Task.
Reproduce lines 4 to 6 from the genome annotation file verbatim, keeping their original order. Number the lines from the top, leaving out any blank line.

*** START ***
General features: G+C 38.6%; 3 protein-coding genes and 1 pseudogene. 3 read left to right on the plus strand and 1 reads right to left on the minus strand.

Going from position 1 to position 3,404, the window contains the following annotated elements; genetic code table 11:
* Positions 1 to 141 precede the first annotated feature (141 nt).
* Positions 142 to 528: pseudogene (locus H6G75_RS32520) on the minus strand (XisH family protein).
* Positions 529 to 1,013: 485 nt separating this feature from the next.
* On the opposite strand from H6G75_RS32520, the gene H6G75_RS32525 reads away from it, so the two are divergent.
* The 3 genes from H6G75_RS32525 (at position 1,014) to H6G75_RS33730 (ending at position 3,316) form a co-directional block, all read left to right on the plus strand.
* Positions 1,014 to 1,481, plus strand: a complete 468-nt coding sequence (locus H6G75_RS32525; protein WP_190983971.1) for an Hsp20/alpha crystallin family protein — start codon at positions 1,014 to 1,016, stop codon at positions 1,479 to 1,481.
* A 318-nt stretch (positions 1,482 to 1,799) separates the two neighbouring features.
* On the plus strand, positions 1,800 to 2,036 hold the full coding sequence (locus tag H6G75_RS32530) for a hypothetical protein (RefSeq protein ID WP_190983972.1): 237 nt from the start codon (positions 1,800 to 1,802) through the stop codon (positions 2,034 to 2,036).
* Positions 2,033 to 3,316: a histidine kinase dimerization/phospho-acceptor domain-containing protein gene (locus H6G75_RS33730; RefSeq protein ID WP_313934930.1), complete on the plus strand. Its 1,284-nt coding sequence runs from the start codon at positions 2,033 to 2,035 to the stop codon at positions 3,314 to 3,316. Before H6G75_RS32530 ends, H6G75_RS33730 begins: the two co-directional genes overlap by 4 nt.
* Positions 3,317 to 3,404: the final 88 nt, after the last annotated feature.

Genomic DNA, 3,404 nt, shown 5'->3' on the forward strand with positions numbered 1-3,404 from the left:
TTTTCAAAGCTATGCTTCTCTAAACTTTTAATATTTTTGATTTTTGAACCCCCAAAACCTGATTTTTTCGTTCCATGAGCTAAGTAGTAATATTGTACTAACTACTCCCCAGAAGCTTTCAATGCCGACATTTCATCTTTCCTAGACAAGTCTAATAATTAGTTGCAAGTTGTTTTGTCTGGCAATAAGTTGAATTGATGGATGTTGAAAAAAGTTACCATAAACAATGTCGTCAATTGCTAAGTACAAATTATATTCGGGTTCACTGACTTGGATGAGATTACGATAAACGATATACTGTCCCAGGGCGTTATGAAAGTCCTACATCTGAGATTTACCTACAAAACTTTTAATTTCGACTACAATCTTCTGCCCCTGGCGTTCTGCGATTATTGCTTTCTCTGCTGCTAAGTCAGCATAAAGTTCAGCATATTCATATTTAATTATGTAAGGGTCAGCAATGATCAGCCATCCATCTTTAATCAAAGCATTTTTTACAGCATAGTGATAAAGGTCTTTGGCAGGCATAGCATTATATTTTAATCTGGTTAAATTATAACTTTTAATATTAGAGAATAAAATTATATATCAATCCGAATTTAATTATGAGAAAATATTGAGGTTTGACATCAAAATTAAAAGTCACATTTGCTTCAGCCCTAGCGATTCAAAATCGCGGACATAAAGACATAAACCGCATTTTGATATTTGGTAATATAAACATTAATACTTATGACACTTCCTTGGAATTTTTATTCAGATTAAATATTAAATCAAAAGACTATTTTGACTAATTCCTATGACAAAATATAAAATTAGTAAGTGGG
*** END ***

* Positions 142 to 528: pseudogene (locus H6G75_RS32520) on the minus strand (XisH family protein).
* Positions 529 to 1,013: 485 nt separating this feature from the next.
* On the opposite strand from H6G75_RS32520, the gene H6G75_RS32525 reads away from it, so the two are divergent.